I recently got my green card couple of weeks ago and it is based on my marriage to USC. During the interview process IO officer told me about selective service and asked me to register to avoid any problems during naturalization. I born in 1990 (Sept) so i am technically 26 years and 10 months old now,so i still need to register for Selective service? As the SSS.gov website shows only men who are at least 18 years old but are not yet 26 years old need to register .Men who are 26 years old and older are too old to register. Can you please advice if i am still needed to register for Selective service? I am planning to take up citizen eventually and want to avoid any problems.
I would register, to be safe. The worst they can tell you is you are too old. You do want to become a US citizen, correct? Then register. Moreover, I trust you are willing to defend the country.
No harm in trying to register. Whatever response you get - keep a record of it in case it becomes an issue.
You should register. You want to become a citizen? Then you register as all other citizens are required to do. Honestly, though, this seems more an immigration issue than criminal defense. I'll edit the practice area.
SAN DIEGO CRIMINAL DEFENSE ATTORNEY--20 years experience
As was stated by my colleagues, you should register and keep record of your registration as you will need that information when you apply for citizenship.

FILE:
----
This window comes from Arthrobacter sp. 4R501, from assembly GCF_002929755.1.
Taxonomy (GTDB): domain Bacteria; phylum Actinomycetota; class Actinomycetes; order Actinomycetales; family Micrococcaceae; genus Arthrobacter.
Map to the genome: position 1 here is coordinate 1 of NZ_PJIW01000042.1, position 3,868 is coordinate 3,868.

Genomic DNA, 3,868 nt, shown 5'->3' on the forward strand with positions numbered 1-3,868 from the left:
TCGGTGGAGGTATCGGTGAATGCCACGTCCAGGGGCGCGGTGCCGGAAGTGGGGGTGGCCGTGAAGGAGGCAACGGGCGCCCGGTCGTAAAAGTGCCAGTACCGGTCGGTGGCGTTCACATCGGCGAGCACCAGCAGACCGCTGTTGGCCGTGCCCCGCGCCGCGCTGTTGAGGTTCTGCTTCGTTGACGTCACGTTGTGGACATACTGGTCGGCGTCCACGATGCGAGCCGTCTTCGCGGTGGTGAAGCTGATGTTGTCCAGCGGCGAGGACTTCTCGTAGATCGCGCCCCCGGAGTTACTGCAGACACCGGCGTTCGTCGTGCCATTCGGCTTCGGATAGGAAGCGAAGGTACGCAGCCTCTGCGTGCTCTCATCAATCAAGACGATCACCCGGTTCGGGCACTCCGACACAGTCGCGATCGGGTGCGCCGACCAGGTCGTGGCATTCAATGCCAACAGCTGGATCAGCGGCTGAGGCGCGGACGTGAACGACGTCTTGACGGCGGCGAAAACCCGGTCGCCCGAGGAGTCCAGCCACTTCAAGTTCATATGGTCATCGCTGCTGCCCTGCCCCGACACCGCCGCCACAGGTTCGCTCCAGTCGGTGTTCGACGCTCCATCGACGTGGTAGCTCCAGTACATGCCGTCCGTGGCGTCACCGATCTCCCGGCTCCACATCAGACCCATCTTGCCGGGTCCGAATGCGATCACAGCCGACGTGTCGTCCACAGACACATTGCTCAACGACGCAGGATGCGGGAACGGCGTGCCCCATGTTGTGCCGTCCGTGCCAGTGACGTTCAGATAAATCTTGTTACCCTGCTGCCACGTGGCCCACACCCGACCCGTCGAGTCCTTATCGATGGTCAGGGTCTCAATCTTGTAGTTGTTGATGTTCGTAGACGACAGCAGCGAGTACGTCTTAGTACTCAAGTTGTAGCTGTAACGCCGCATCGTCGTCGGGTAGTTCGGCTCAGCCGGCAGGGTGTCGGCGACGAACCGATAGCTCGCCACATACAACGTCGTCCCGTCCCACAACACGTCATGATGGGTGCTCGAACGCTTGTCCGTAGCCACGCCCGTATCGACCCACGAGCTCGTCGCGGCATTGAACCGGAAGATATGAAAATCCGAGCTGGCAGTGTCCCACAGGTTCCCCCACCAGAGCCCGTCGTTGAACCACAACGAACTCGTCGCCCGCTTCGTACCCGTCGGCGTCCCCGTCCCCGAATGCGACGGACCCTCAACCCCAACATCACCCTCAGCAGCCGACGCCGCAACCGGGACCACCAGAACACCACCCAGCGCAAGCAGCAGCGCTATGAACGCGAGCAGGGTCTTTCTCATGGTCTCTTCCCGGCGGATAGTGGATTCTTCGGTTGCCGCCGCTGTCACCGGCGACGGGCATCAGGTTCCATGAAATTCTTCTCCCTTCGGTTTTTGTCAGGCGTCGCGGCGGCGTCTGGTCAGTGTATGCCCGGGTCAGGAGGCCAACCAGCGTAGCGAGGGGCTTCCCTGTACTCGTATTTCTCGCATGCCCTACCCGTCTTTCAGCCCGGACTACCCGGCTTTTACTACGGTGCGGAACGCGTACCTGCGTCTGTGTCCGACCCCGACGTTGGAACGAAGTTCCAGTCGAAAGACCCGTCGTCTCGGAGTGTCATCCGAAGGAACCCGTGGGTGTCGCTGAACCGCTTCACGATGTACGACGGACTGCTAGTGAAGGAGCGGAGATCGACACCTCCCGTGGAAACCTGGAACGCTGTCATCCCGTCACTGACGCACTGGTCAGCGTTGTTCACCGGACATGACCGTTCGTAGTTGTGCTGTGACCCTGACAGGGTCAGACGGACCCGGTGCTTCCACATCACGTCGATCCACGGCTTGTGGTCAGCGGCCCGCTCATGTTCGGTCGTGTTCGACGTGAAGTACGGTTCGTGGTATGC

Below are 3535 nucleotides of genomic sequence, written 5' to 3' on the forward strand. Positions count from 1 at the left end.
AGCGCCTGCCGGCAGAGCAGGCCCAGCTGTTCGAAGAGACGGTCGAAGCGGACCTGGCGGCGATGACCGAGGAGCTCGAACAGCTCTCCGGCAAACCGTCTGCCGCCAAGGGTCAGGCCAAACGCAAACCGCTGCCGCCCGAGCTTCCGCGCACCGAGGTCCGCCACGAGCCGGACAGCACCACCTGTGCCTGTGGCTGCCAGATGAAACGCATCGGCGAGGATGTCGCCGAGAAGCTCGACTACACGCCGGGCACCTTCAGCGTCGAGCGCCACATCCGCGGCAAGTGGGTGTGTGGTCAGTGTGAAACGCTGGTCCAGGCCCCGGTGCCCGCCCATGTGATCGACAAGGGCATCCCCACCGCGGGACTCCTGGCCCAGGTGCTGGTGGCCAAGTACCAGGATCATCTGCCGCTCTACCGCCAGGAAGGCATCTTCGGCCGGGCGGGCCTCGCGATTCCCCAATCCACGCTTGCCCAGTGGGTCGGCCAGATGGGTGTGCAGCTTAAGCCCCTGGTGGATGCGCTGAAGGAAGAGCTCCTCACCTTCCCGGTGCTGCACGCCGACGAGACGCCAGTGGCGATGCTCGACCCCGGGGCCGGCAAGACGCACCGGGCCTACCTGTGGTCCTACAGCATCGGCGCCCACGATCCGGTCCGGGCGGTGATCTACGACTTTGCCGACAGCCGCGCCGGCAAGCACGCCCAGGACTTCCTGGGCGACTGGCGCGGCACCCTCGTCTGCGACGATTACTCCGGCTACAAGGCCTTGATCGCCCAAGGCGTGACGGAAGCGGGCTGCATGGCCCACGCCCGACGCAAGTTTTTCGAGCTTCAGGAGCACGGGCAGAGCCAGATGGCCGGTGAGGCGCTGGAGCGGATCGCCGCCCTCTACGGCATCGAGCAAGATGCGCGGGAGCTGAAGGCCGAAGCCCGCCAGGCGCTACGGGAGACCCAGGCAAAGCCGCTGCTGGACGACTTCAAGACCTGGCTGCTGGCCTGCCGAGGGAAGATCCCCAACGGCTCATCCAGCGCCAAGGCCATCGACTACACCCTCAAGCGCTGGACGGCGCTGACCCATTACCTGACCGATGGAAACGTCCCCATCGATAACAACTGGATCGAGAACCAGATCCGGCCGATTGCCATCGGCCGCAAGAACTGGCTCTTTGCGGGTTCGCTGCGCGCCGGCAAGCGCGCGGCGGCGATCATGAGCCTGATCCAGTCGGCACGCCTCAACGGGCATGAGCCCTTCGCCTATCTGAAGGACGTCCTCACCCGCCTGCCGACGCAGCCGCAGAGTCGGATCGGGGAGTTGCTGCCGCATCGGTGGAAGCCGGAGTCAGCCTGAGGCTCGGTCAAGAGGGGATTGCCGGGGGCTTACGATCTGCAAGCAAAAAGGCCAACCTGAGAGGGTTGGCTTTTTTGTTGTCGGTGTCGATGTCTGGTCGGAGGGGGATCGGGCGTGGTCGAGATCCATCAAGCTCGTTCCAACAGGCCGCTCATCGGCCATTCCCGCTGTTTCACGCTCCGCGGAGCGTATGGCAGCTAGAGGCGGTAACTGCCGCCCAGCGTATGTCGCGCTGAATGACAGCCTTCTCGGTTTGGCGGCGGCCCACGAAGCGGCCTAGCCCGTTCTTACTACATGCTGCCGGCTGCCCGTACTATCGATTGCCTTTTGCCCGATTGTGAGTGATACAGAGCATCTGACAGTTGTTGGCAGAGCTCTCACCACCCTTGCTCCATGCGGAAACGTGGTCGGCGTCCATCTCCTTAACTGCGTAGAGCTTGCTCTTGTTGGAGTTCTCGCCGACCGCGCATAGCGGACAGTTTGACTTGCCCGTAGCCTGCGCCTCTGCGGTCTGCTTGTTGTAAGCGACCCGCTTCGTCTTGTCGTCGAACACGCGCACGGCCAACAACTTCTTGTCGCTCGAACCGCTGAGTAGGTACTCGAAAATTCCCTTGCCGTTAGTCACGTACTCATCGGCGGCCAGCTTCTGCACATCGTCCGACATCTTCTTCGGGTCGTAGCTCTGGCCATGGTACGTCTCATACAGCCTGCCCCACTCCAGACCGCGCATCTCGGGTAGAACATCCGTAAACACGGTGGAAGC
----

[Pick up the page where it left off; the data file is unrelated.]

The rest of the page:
A male may not need to register if within the exceptions: all males between ages 18 and 25 must register with the Selective Service System (SSS) within 30 days of arriving in the United States. This includes U.S. born and naturalized citizens, parolees, undocumented immigrants, legal permanent residents, asylum seekers, refugees, and all males with visas of any kind which expired more than 30 days ago. The few individuals who are exempt from this requirement are those on current non-immigrant between the ages of 18-25.
Is my answer "BEST ANSWER" and/or "HELPFUL"? If so, please acknowledge and mark it so. Mr. Smith has 25 years of successful U.S. immigration law experience with cases just like yours. Still, his response is general in nature, as all the facts are unknown to him, and cannot be construed as legal advice. Please retain immigration counsel to analyze your particular situation in order to receive specific advice. Specific answers requires knowledge of all the pertinent facts of your case. Any answers offered by Mr. Smith on Avvo are of a general nature only, and does not create an attorney-client relationship.
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